Eight years ago, 23-year-old virgin Wendy Shalit spoke for the moral minority when she wrote A Return to Modesty: Discovering the Lost Virtue, a book bemoaning the lack of innocence and chastity in oversexed America. Not surprisingly, Shalit’s call for long skirts and abstinence until marriage enraged a bevy of feminists, ex-hippies and sex columnists. Her book incited hate mail and even death threats; Shalit was compared to everything from the Nazis to the Taliban. Now she has penned a sequel, Girls Gone Mild: Young Women Reclaim Self-Respect and Find It’s Not Bad to Be Good, which tracks a purportedly growing movement of women who are fed up with our society’s hypersexualization of girls.
Since its release, Girls Gone Mild has been getting some interesting, and tentatively flattering, press. Maybe it’s because, at face value, Shalit has a few good points–there is something undeniably creepy about a 10-year-old girl in a thong. My stomach does sink a little when I see one of my peers woozily stripping her clothes off on a Girls Gone Wild commercial. And do I want Paris Hilton to be a future role model for my daughter? Hell no. The fact is, many young women are dissatisfied with casual sex, feel ambivalent about the fruits of the sex revolution and buckle under the unwanted pressure to be supersexual. But in searching for a happy sexual medium, is a goody-two-shoes like Shalit all we’ve got?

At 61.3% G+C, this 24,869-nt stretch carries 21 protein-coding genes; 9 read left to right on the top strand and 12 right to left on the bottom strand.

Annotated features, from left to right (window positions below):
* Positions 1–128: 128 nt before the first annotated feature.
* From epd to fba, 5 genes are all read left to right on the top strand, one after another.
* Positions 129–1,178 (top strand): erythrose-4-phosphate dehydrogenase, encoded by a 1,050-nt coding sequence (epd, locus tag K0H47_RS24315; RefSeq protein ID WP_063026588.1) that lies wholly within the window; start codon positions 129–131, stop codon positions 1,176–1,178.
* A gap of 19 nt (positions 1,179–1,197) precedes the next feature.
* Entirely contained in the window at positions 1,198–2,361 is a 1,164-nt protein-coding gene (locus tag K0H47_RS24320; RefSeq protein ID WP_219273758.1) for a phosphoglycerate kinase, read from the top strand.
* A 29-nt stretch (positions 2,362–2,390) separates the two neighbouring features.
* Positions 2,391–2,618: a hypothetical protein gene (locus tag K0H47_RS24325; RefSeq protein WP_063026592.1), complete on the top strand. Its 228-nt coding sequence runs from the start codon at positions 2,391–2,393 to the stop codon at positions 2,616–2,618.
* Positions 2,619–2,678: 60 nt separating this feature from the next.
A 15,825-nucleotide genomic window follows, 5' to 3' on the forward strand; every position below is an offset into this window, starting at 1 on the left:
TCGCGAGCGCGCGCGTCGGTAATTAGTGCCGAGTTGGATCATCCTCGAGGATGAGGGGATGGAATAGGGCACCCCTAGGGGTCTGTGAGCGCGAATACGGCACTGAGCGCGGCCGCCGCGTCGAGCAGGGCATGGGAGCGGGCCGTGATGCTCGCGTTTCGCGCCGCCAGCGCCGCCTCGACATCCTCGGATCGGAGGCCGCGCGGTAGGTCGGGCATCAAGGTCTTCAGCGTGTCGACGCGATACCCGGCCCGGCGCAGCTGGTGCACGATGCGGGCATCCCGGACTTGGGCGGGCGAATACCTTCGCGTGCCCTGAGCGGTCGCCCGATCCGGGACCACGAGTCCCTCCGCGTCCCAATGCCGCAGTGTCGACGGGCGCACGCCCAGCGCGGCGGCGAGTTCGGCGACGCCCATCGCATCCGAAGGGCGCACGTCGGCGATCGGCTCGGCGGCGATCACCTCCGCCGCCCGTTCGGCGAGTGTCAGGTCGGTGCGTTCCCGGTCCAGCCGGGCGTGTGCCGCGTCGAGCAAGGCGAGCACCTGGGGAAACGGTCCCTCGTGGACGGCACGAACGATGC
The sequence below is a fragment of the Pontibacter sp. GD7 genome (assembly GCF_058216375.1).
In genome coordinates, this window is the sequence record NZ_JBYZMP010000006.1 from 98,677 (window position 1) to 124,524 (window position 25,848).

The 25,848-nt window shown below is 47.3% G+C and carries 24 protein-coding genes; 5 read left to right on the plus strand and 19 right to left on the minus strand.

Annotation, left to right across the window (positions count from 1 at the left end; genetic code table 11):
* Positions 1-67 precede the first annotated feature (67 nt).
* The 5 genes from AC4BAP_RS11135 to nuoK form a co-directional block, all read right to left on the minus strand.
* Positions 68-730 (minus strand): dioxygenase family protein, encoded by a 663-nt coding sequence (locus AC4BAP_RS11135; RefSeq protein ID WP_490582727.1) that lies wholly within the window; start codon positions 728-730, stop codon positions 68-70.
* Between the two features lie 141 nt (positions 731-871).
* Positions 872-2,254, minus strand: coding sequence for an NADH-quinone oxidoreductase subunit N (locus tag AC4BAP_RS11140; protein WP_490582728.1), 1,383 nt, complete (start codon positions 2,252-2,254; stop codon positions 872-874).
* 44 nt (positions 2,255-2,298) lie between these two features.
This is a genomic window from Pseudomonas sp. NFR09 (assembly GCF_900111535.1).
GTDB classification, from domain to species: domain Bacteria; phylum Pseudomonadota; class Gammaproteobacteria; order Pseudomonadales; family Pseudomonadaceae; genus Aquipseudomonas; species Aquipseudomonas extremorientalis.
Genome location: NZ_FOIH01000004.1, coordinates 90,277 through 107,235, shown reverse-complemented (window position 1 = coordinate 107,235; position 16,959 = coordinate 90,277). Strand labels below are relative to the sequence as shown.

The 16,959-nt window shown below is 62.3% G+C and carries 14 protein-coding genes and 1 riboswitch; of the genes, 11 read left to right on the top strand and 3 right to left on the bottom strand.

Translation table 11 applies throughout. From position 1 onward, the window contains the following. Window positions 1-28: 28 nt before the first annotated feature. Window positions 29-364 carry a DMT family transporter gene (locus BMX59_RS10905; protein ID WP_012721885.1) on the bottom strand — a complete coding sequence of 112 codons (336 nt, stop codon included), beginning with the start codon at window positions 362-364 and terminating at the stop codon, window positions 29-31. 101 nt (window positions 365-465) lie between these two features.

Shalit and other conservative authors, like Laura Sessions Stepp (Unhooked), Dawn Eden (The Thrill of the Chaste) and Lauren Winner (Real Sex: The Naked Truth About Chastity), are completely convinced that sex is never fulfilling unless it is within a loving, supportive marriage. Shalit faults the media and third-wave feminists for leading young women off the track and for presenting promiscuous, scantily clad women as confident and empowered. She claims that it is now the daughters, not the mothers, who are put off by these types of role models.
Shalit’s so-called “rebels” amid our “pornified” culture may be technically raging against the mainstream, but they are surely just repackaging age-old ideas as defiance. They appear in the form of 16-year-old rappers preaching abstinence, Orthodox Jewish women getting married before even touching their husbands and a teenager getting her knickers in a twist over reading the word “titties” in her assigned reading. Most retro about the call for modesty is that it once again implies that women’s actions are somehow responsible for men’s. Since men simply cannot control themselves, poor things, women should shroud their bodies in cloth and desperately guard their virginity so as to quash men’s dishonorable intentions. These are the strong, “empowered” women who will quell the supposedly adverse effects of our sex-saturated culture.
You have to be living under a rock not to notice that casual sex, once an expression of a subversive impulse, is now certifiably pop culture. Since the 1960s, sex–like everything from rock music to the psychedelic aesthetic–has been mainstreamed. But it’s a dubious claim that these images and ideals are really breeding mindless sex machines. “If we have to choose between emotional repression and sexual repression…then a better trade-off seems to be fewer partners and more intimacy,” concludes Shalit. But the idea that a woman who has lots of sexual partners forgoes her chance of finding “intimacy” and a “soul mate” is not only sanctimonious–it’s just not true. Ninety-five percent of Americans have sex before marriage, so chances are a good number of the bikini-clad women making out with strangers at Cancun foam parties will be married with kiddies at the age of 30. The hookup culture isn’t a sign of a loveless, commitment-free society–it doesn’t even provide an alternative to matrimony.